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Community Health Nurse Specialist MRSA Community Acquired Methicillin Resistant Staphylococcus Aureus.

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Presentation on theme: "Community Health Nurse Specialist MRSA Community Acquired Methicillin Resistant Staphylococcus Aureus."— Presentation transcript:

1 Community Health Nurse Specialist MRSA Community Acquired Methicillin Resistant Staphylococcus Aureus

2 What is Staphylococcus aureus? A type of bacteria. –Known as “staph” Very common cause of skin infections. Found on the skin and in the noses of healthy people. MRSA is a staph that is simply resistant to commonly used antibiotics.

3 Potential Sites or Sources of Staph infections

4 Cultured Staphylococcus aureus

5 What are the differences… Hospital Acquired -vs- Community Acquired? Sick Elderly Recent hospital stay Surgery Dialysis Patients undergoing an invasive medical procedure. Health People Young Athletes Children attending daycare/school Intravenous drug users

6 Characteristics of CA-MRSA Spreads quickly Often looks like a “spider bite” Can release very strong toxins that destroy tissue Bacteria is mutating and becoming a more prominent infection worldwide

7 CA-MRSA Misdiagnosed Commonly misdiagnosed as: –Simple staph infection –Spider bite Delayed proper treatment leads to: –Increased chance of spreading infection to others –Increased severity of infection –Increased risk of fatality

8 How Is MRSA Spread? Direct physical contact with someone who has an open, infected sore Direct physical contact with a contaminated personal item or a contaminated surface Sharing needles, drug “works” or tattoo equipment are particularly high-risk activities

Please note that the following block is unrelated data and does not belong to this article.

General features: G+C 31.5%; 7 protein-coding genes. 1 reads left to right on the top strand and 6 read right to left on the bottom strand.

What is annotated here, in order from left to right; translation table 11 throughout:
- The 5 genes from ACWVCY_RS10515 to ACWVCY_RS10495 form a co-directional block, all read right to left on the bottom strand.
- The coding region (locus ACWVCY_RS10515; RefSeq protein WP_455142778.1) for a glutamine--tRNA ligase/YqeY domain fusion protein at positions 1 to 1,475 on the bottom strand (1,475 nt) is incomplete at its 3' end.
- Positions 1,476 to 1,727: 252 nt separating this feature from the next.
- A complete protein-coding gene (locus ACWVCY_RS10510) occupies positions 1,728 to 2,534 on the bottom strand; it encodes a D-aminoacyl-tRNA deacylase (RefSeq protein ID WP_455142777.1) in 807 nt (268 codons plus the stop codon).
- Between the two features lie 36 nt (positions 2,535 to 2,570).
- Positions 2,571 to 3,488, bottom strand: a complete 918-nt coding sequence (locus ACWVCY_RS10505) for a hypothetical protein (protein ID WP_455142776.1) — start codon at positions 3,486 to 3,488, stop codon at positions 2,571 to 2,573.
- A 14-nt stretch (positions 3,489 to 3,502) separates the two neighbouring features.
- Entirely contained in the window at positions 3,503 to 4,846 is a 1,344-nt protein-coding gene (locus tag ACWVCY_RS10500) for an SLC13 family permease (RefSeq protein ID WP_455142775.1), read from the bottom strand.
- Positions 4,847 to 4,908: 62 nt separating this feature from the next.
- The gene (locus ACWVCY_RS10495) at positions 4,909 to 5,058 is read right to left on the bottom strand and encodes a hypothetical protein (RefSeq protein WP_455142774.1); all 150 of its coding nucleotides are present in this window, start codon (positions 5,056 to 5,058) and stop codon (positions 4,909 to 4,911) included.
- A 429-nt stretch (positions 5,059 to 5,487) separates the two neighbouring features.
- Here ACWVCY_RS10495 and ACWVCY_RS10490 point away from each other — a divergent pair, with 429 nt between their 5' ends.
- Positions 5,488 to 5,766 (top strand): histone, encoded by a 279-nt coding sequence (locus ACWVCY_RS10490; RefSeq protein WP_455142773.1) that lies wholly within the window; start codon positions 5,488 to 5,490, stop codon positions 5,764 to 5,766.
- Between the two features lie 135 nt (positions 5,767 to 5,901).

9 Signs and Symptoms of a Staph Infection Small red bumps resembling pimples, boils or spider bites. The site may be warm, red and painful to touch. Can turn into deep, painful abscesses. Can cause potentially life-threatening infections in bones, joints, surgical wounds, the bloodstream, heart valves and lungs.

10 Minor “Staph” Infection Typical infection is in the form of a boil or folliculitis. Ulcerated wound Arms and legs are common sites of infection.

11 Staphylococcus aureus Skin and Soft Tissue Infections

12 Staphylococcus aureus Skin and Soft Tissue Infections

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14 STOP THE SPREAD OF MRSA!

15 Stop the Spread of MRSA … Wash your hands! Wash often with soap and warm water for 20 sec! Wash your hands! Wash your hands! Keep cuts and abrasions covered DO NOT share towels, personal items, clothing or equipment.

16 Stop the Spread of MRSA … Shower with hot water and wash with soap. Use pump soap, not bar soap. Clean and disinfect items such as gym and sports equipment. X

17 Avoiding Resistance to ABT (antibiotic therapy) Do not overuse antibiotics! –Antibiotics will not help a virus Take ALL of your antibiotics when on ABT! –Don’t save them for a later date or for someone else!

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